Lasorda - Lasorda
Record Label: Clifton Motel Records
Release Date: December 11, 2012
Lasorda is a band of professionals. As with every bio and introduction, this one starts with a laundry list of the sextet’s many other projects, including such cultishly loved luminaries as The Get Up Kids, Kevin Devine and the Goddamn Band, The New Amsterdams, and fun. This band’s members have some experience doing this music thing - now, they collectively try their hand at some very 2010’s pop fun.
That experience is the key factor on this self-titled effort, tweaking what could be yet another indie pop album into something a little more appreciable. Whatever else a would-be clever reviewer may say, it’s hard to fault the sturdiness of any song’s construction. The majority build and transition smoothly, comfortably; the last segment of each song is often the best, bringing tracks to an appealing and not wholly predictable endpoint.
Lasorda borrows from numerous current or recent fads quite effectively, most noticeably hitting the ever-more-popular 80’s chic of the 2000’s (“Echo in the Night” and “Basque on the Border”) and begging to soundtrack the next Apple or Amazon commercial (the Chairlift-reminiscent “Interlaid” and lead single “No Intent To Return”).
Similarities are usually of passing recognition, fortunately. This album is more fun than flawed, more pretty than ponderous. Few tracks come off as offensively rotel; they start simply, take a few quality turns, and finish in often satisfying and always ear-pleasing fashion. The pieces are familiar, but the construction just imaginative enough. The only ignominious exception is “Echo in the Night,” where the oft-prominent synth (I’d liken its better uses to Wolf Parade, at times) stumbles under its chintzy sheen.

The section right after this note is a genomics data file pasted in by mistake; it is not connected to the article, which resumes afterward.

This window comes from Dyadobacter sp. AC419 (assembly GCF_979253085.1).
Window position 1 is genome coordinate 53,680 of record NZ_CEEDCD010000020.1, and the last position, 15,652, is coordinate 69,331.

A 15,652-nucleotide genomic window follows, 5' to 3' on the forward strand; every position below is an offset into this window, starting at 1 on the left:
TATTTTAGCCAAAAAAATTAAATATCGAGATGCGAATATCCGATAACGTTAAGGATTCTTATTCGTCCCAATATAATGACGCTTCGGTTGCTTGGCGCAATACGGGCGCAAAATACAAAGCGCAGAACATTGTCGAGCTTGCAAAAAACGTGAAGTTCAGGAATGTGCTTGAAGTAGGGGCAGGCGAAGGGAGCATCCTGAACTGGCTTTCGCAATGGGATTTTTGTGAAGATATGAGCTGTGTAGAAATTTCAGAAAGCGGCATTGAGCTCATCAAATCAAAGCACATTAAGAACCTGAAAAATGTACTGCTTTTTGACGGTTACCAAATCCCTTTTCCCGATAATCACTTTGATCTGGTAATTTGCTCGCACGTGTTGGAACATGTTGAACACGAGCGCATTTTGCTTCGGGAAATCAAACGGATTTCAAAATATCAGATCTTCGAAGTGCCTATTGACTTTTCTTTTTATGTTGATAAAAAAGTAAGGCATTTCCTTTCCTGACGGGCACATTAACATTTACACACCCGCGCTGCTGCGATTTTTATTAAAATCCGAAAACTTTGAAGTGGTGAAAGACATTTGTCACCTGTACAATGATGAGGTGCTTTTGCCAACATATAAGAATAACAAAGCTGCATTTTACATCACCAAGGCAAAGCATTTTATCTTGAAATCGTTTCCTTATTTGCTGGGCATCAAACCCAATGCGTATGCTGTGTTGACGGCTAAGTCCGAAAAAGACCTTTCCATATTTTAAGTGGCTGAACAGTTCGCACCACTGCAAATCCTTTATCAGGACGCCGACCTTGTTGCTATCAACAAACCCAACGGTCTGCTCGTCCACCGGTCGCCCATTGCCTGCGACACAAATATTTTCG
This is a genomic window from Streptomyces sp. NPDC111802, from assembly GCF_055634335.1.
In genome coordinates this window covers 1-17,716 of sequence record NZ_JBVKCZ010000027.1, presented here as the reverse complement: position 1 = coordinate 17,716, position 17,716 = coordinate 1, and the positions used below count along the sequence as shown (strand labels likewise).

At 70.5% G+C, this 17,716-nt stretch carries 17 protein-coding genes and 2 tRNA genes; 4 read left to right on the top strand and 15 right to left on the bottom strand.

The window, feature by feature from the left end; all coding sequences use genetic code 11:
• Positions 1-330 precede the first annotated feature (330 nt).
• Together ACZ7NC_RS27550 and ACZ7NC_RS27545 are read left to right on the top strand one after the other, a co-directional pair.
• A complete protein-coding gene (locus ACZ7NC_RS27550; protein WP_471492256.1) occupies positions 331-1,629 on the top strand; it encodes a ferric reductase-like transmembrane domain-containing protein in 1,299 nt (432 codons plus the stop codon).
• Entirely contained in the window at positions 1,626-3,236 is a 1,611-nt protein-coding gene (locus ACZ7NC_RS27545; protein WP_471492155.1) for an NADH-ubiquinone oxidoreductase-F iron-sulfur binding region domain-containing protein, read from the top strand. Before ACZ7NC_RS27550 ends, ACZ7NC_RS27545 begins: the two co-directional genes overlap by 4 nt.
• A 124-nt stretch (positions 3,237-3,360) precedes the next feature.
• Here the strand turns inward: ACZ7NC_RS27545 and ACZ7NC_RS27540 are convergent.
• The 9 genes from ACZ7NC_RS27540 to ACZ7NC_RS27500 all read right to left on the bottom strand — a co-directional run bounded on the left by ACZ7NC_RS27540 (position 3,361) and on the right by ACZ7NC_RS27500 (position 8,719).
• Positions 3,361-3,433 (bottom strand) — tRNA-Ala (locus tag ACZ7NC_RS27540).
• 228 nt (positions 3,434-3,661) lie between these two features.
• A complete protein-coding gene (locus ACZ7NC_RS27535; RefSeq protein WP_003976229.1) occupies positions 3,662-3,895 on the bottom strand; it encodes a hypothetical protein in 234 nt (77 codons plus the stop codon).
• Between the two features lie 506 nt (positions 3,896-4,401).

Those pleasantly surprising turns are the real draw, each time teasing listeners just a bit further in. They’re there in the raunchy guitar that breaks up the twangy chorus of “Fivefivefourtwo” and in the sparse, dirty club outro of “Basque on the Borderline.” Even in the albums’ more hit-or-miss back end the deceptively ballad-like closer “His Laugh Is Lowe” throws a curve, finding one of the album’s handful of transcendent moments in the final, strummy dual-vocaled two minutes.
Lasorda didn’t blow up the genre or the blogs, a grab bag of other band’s parts made a grab bag album. They're interesting. They're promising - but they didn't quite hit it. It's worth dabbling with, though. Grabbing the right song is the key, and the "most right" would be the tranquil call and cathartic, skuzzy answer of “Of Little Faith.”